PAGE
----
Kyle Schwarber: Early 2016 Projection

The Chicago Cubs have a playoff team for years to come. Who thought you’d be reading that in 2015? They have a veteran presence in the lineup, an ace in the making and strong leadership in the front office. Throughout the season, the team kept calling up prospect after prospect. And they’ve all played well. We know how most of them will pan out, so let’s take a look at one in particular. Cubs left fielder Kyle Schwarber. He’s been great this year, but will it carry over to 2016?

Schwarber didn’t spend much time in the minor leagues before getting the call. He played a total of 147 games between Low-A, A, High-A, and Double-A. In his first year in the minors, he hit 18 home runs, 53 RBI, 57:39 K:BB ratio with a .344 batting average. He is strictly a contact and power guy as the speed wasn’t too evident, just five stolen bases.

Kyle Schwarber got the call on June 16. In his third game he hit a two-run home run. He was used as a catche in the first game and a DH in the next five. After those games, he was sent down to Triple-A. After 20 games, he was called back up to the majors due to an injury to catcher Miguel Montero.

He spent 12 of the next 14 games started behind the plate. Once Montero was healthy, Schwarber moved to left field and gained OF eligibility. With him constantly playing left field, fantasy owners were questioning if he would reach the minimum games required to carry catcher eligibility over into 2016.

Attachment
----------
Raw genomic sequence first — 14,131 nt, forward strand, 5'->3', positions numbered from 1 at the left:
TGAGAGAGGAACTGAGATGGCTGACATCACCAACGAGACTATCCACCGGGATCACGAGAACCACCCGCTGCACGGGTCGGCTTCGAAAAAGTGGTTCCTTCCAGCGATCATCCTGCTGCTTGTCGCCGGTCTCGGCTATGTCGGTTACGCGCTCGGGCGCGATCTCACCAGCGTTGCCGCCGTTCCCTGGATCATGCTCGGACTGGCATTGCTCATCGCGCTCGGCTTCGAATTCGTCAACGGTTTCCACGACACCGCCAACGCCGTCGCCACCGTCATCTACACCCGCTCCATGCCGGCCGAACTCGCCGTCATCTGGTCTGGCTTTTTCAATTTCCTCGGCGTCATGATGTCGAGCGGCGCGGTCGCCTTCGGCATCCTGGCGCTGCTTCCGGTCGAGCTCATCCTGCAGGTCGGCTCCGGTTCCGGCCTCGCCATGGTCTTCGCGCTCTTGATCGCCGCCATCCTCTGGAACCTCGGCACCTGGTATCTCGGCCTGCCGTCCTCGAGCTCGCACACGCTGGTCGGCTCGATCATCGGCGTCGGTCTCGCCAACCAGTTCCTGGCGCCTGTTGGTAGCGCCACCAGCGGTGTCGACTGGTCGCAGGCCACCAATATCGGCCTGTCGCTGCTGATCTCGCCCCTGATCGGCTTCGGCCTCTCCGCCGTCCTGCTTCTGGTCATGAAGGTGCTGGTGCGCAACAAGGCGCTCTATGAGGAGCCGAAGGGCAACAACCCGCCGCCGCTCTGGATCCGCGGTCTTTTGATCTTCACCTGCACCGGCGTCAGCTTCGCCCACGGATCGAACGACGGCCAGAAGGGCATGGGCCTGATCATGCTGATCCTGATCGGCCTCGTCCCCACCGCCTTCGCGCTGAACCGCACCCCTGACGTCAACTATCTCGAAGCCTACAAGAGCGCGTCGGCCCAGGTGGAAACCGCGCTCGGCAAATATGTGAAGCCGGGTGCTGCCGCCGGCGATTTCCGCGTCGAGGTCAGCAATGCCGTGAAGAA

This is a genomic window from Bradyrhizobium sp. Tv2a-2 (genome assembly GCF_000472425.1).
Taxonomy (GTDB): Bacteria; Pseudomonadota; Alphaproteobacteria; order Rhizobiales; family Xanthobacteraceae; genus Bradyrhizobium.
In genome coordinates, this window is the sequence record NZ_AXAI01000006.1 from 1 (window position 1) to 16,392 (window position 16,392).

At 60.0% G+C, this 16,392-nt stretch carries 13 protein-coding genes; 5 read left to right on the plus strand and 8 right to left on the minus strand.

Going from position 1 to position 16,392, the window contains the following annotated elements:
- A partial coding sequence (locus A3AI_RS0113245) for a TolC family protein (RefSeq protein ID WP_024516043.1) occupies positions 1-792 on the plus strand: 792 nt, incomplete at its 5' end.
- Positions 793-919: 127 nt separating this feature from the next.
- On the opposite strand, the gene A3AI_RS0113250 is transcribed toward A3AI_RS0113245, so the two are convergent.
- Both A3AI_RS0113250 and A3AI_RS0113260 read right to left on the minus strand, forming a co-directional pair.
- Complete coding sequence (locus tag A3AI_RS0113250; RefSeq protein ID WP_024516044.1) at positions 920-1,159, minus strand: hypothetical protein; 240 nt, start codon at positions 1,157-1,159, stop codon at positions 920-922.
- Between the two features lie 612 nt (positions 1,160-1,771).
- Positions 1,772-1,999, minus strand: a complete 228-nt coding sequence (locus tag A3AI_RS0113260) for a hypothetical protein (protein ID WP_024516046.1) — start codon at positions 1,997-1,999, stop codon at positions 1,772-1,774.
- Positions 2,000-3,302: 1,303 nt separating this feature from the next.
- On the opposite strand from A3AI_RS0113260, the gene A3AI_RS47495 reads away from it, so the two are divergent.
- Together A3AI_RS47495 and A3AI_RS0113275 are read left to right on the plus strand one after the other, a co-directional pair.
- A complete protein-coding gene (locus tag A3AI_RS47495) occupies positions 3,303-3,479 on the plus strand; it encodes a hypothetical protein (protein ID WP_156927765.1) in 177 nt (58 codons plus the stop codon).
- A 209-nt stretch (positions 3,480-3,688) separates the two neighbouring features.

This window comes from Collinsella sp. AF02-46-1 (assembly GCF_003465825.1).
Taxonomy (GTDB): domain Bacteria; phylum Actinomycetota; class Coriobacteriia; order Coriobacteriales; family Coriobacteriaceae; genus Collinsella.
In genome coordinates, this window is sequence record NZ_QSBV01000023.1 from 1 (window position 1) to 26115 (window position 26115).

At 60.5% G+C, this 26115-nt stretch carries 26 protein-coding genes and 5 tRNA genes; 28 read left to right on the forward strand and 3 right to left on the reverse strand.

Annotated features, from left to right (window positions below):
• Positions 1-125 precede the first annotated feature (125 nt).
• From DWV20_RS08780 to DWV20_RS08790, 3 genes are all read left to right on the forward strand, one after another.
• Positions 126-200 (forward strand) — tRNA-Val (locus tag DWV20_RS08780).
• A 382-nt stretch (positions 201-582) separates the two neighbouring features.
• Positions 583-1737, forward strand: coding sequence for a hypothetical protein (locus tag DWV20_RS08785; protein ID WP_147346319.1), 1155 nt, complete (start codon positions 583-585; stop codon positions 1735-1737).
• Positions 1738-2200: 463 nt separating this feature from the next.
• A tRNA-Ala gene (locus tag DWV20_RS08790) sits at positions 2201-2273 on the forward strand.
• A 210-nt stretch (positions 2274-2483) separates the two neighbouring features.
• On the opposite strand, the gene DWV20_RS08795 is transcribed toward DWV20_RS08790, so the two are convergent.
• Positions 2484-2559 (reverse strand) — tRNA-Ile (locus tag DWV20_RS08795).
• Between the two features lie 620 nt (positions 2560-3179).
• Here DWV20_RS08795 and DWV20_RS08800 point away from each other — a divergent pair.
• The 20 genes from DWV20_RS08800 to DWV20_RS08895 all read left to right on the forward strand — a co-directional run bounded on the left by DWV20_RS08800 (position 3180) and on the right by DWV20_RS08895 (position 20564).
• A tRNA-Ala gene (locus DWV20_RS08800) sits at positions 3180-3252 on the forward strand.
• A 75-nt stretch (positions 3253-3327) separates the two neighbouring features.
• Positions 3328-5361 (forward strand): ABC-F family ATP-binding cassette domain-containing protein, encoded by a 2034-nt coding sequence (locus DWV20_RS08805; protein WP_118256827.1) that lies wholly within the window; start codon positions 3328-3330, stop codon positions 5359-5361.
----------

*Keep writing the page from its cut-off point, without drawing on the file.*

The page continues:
Kyle Schwarber currently sits at 18 games played at catcher. Standard ESPN leagues require at least 20 games at a single position to remain eligible at that position. The Cubs have 33 games remaining, all but one against National League teams. The one is a make-up game from May 30 against the Kansas City Royals. You would hope Schwarber would play catcher in at least two of those games.

Let’s assume Kyle Schwarber reaches 20 games at catcher. Heading into the 2016 season, he is the clear-cut No. 2 catcher. We know who the obvious No. 1 guy is. He is better than Jonathan Lucroy and Yan Gomes, both looked at as young upstarts at catcher. Brian McCann is consistent, but older. Evan Gattis hasn’t played an inning at catcher. I could keep going, but it doesn’t get better from here.

I won’t project his full stat line for 2016, but I will predict the major stats. He will play 150 games, hit 35 home runs and 92 RBI with a .268 batting average. When drafting next season, you shouldn’t worry if you miss out on Buster Posey because Kyle Schwarber will be right there waiting for you.

However, what happens if he doesn’t reach 20 games as catcher? He would be outfield-eligible only. While, being a catcher puts him in the top-three of that position, he would be a top-20 outfielder. I would rank him in the A.J PollockNelson Cruz group of outfielders.

Regardless, Kyle Schwarber is a top-50 player as we prepare for the 2016 season. Catcher eligibility would push him up the rankings, but being OF-only won’t hurt his value.